Feel free to use ObjectFactory in your apps, if you need it. Please let me know if you find a pure Swift way to do this!
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Do I understand correctly that you cannot access your own ObjC code from a Playground? This would mean we cannot use your (elegant) work-around in Playground mode?
Charles, it appears that you are correct. Hopefully Apple addresses this shortcoming soon.
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But see my discussion here: http://stackoverflow.com/a/24196632/341994 Basically the problem is merely that you don’t _know_ Swift’s “name” for your class – unless you dictate that name using the `@objc(UseThisName)` syntax. Once you do that, it’s just a matter of making sure that Swift is satisfied that the initializer you’re using is one that this class can respond to. So yes, I’m certainly using `NSClassFromString()`, and yes, this must be an Objective-C class (descend from NSObject), but there is no need to “hop into the parallel universe”: Cocoa and NSClassFromString will always exist, and the code itself is pure Swift.
Matt, I read your post at stackoverflow and tried to do exactly what you described in a playground. I wasn’t able to get it to work — does your example work in playground mode? (btw, I would have asked this at stackoverflow, but I don’t have enough credit)
Playgrounds don’t work at all for me, so I didn’t even try it. This is in my Swift rewrite of an app which, like Josh’s, relies heavily on deciding by their string name what classes to instantiate. It’s working in Swift. (Now, however, I intend to remove that behavior; in Swift there’s usually a Swiftier way.)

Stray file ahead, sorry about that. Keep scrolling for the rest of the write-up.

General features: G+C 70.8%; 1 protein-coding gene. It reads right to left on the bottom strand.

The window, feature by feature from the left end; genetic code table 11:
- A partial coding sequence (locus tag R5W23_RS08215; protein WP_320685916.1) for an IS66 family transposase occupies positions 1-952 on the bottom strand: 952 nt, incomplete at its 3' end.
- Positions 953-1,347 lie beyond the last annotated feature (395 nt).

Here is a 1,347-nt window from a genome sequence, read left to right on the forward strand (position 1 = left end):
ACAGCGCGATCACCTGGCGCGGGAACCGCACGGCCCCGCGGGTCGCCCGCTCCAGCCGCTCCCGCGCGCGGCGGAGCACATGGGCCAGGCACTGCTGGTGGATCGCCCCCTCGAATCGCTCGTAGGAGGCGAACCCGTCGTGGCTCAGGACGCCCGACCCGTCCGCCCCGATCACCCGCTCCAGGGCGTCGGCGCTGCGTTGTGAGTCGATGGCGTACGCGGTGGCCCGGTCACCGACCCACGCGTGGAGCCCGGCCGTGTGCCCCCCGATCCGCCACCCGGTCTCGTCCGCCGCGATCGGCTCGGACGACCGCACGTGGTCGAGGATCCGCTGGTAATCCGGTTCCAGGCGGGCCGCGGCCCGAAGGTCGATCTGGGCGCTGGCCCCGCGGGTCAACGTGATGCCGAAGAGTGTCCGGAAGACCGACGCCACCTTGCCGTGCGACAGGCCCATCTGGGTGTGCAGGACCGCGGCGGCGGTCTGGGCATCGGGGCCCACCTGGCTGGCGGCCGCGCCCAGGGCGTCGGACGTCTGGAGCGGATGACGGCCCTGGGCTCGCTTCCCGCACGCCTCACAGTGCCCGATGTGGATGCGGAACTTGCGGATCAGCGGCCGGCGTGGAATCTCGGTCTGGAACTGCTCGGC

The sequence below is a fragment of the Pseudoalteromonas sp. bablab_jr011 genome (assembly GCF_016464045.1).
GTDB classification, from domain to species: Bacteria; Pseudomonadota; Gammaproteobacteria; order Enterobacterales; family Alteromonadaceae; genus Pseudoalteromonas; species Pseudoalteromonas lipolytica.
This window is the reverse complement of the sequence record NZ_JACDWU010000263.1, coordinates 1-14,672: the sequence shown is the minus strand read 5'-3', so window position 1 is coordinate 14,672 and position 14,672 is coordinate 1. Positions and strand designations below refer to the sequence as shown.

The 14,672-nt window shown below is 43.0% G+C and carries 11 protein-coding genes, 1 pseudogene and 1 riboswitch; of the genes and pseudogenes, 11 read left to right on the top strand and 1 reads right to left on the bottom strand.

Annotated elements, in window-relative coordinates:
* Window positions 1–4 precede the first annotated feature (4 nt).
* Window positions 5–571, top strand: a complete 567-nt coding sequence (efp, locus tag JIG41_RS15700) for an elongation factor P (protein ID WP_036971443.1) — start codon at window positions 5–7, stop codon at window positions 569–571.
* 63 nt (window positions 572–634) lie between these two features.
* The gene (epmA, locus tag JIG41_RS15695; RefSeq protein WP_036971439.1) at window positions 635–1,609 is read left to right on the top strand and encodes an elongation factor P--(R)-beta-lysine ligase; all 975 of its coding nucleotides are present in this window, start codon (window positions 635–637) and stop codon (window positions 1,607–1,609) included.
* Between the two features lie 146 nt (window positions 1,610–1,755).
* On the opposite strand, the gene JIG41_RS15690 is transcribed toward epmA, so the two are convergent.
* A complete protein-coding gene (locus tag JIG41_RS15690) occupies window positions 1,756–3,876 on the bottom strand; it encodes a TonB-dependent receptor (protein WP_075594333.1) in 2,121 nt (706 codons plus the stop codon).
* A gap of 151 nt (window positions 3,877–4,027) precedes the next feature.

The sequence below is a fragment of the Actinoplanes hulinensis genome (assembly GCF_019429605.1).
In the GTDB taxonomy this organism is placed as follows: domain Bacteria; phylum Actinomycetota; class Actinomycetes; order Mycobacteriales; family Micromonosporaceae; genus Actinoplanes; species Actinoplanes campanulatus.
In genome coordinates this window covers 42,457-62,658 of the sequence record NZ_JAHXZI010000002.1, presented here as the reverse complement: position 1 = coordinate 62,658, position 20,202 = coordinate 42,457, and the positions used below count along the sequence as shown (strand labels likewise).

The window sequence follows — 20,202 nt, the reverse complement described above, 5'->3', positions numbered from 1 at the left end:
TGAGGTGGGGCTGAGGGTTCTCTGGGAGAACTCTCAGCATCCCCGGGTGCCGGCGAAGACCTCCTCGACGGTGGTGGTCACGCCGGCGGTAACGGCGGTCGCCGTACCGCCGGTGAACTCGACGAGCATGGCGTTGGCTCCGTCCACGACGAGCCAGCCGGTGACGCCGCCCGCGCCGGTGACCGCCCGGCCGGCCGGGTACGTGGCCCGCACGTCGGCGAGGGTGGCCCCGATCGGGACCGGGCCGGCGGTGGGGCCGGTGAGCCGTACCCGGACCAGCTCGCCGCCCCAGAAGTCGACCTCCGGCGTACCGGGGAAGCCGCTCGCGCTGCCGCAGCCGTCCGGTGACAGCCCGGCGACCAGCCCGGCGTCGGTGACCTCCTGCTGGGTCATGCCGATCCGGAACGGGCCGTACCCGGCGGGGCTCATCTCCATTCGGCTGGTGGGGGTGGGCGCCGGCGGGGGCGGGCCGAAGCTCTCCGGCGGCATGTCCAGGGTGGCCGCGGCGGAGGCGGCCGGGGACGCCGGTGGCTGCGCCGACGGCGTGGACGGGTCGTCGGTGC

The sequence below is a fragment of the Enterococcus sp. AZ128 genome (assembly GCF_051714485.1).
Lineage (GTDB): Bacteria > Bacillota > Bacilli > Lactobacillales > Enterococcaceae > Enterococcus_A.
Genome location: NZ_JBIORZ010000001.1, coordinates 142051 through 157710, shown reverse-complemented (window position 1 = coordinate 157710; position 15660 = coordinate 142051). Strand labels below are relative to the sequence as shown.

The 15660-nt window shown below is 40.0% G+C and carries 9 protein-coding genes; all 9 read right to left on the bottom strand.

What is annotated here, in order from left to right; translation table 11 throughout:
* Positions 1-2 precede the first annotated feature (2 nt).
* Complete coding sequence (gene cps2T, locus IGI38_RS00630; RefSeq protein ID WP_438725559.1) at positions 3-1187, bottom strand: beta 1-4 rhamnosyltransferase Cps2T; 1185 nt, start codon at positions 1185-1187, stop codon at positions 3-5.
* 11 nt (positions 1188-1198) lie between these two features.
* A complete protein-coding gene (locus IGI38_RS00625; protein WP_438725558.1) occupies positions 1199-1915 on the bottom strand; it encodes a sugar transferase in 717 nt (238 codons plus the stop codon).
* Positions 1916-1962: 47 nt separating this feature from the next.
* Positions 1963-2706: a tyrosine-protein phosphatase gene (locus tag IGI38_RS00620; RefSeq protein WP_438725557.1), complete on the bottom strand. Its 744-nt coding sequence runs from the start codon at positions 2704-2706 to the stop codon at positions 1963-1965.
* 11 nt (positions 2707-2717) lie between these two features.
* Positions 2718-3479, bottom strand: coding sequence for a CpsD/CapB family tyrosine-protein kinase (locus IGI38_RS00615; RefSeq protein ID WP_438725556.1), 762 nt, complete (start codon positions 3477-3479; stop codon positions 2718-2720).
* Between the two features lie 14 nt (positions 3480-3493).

Very interesting! Thanks for sharing that here, Matt.
Is the lookup via class name really required? Why don’t you just have a dictionary mapping from the class names you want to use to the class objects? Or you could even create a enum which has a method to return the class for the particular values.
If that only helps so far you may also need convenience class constructors too on Person.
I haven’t written any Swift – but it seems like to me relying on a string to be converted to a class may be going away on purpose. Your class name strings have no compiler checking. Doing something as simple as passing Friend.self instead may be better.
That is what I meant when I said “Now, however, I intend to remove that behavior; in Swift there’s usually a Swiftier way.” I agree with both of you (Josh and Patrick). On the one hand, at first, I just wanted to rewrite my existing code in Swift, using all NSObject-compatible classes and doing exactly what the Objective-C code had done; thus, I explored how to call NSStringFromClass and NSClassFromString. On the other hand, when that’s all done, I will do a second pass where I completely rearchitect, adopting Swift enums, structs, and non-NSObject classes, and using Swift idioms and techniques. It will certainly turn out that I can do without NSStringFromClass and NSClassFromString now that we have Swift, but it is also true that at the time I used them, in the language I was using, for the purpose I was using them for, they were the neatest and cleanest way.
It’s not required, but neither is having classes. After having had the ability to easily instantiate classes by name, and basing class designs on that concept, I balk at giving it up.
Hi. Great post, thanks!
I’ve been working on a model de/serializing library and I’ve gotten a few tests to work with some basic instantiating and reflecting of runtime object. I have an Obj-C version of this I’ve been using on projects for a few years and so, I decide to see how it would work in Swift. Not completely, what you’re talking about, but some of it relates.
You can check out the repo if you’re interested. https://github.com/Jasonbit/JBModel-Swift
I have a few tests passing now and I’ll be adding more as i go.
Thanks for the great post. It helped me alot.